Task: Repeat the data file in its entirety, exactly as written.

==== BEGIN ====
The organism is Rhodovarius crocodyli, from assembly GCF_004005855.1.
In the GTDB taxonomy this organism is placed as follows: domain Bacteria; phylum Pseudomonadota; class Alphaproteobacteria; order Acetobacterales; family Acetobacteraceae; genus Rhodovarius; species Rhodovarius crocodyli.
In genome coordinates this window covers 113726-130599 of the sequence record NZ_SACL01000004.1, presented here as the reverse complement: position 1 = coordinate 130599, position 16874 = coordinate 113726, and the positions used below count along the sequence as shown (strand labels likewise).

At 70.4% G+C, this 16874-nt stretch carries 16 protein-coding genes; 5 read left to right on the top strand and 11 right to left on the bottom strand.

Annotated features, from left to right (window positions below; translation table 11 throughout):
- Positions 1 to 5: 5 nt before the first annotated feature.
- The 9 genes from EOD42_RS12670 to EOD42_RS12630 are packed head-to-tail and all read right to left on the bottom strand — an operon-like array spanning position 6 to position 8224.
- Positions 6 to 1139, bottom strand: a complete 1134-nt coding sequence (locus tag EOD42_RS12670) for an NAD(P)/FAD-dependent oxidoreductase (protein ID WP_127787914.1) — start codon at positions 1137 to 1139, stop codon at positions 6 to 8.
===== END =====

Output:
The organism is Rhodovarius crocodyli, from assembly GCF_004005855.1.
In the GTDB taxonomy this organism is placed as follows: domain Bacteria; phylum Pseudomonadota; class Alphaproteobacteria; order Acetobacterales; family Acetobacteraceae; genus Rhodovarius; species Rhodovarius crocodyli.
In genome coordinates this window covers 113726-130599 of the sequence record NZ_SACL01000004.1, presented here as the reverse complement: position 1 = coordinate 130599, position 16874 = coordinate 113726, and the positions used below count along the sequence as shown (strand labels likewise).

At 70.4% G+C, this 16874-nt stretch carries 16 protein-coding genes; 5 read left to right on the top strand and 11 right to left on the bottom strand.

Annotated features, from left to right (window positions below; translation table 11 throughout):
- Positions 1 to 5: 5 nt before the first annotated feature.
- The 9 genes from EOD42_RS12670 to EOD42_RS12630 are packed head-to-tail and all read right to left on the bottom strand — an operon-like array spanning position 6 to position 8224.
- Positions 6 to 1139, bottom strand: a complete 1134-nt coding sequence (locus tag EOD42_RS12670) for an NAD(P)/FAD-dependent oxidoreductase (protein ID WP_127787914.1) — start codon at positions 1137 to 1139, stop codon at positions 6 to 8.